At age 18, Yorio advanced to the professional ranks when he began carrying for a former fellow Ranelagh caddie, Rodolfo Gonzalez. That eventually led to a season on the European Tour with Vincente Fernandez, before a three-year stint on the LPGA Tour. The latter included an extended relationship with a Calgary woman, but when that broke down, Yorio found the true love of his life.

Mara Larrauri, a regular at Ranelagh GC, had returned from Campbell University in North Carolina, where she played on a golf scholarship. Who better than Yorio to shoulder her bag on the Futures (now Symetra) Tour. “Driving to every tournament in an old Mercury—24/7 together and really getting to know each other—was an amazing experience,” recalls Yorio, who married Mara in 2008 and wears out his cell phone staying in touch with his wife and Catalina, while returning to Ezpeleta as often as possible through the golf season.

“I love Mara to death—she’s taught me so much about life, about being kind to people. She made me better—she’s one of the reasons I’m here,” says Yorio of Mara, who now works at her family’s construction business.

Yorio was inspired by her work ethic as well. “When she was picked as Campbell University’s Athlete of the Year, her coach talked about how she was always the first one at practice. One time she didn’t have a car and the range was two miles from her dorm. Her coach saw her walking beside the highway carrying her clubs to practice.”

Yorio, who turns 49 in December, also credits fellow Argentine looper Adrian ‘Coco’ Monteros for his personal and professional development. “I learned a lot from Coco. He’s gone through a lot, but is a super nice, honest, wonderful person. He’s always said, if you do the right thing and keep trying, good things will come to you.”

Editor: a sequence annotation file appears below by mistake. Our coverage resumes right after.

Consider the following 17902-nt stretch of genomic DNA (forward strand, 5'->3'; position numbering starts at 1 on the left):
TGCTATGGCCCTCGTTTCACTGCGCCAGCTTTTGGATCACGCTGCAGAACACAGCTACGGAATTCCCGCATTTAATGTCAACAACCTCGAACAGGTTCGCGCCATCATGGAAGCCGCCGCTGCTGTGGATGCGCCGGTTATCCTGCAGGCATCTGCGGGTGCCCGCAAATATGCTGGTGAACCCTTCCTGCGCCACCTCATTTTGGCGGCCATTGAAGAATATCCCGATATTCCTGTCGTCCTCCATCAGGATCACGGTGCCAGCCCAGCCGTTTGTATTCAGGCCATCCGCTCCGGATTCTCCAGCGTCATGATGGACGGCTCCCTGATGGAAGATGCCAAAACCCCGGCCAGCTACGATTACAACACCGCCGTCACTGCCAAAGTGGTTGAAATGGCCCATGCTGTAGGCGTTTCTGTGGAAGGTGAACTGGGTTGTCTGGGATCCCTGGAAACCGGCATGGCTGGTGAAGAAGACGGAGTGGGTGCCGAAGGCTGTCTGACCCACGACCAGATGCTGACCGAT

Those good things have included one Masters crown for Yorio. “Cabrera was good to me, but his son started caddying for him, so they asked me to go part time, but I had a family to support,” he relates.

No hard feelings, especially in light of Tour victories since, including $108,000 US (minus Canadian taxes) for his work at the 2017 RBC Canadian Open—the standard 10% caddie cut for Vegas’ $1,080,000 first-place cheque.

Yorio is, expectedly, excited to be returning to Glen Abbey and the prospect of Vegas attempting to threepeat July 26-29. That 27-pound bag—“I’ve tried but can’t make it lighter than that”— seems a little easier to bear north of the border. “I’ve always had good memories of Canada.”

And he isn’t fretting over Vegas’ recent form. He remembers that his boss missed five straight cuts entering last year’s Open.

And he has life in perspective. Yorio’s 79-year-old mother, Emma, is suffering from Alzheimer’s. “She’s not doing great. She still remembers her phone number from her first house, but forgets stuff that just happened, and doesn’t know things like when to eat or shower. It will be good to see her.”

Yorio was counting the minutes before boarding his plane to Buenos Aires, to playing toy golf with Catalina and some personal time with Mara.

Some missed cuts, he figured, are better than others.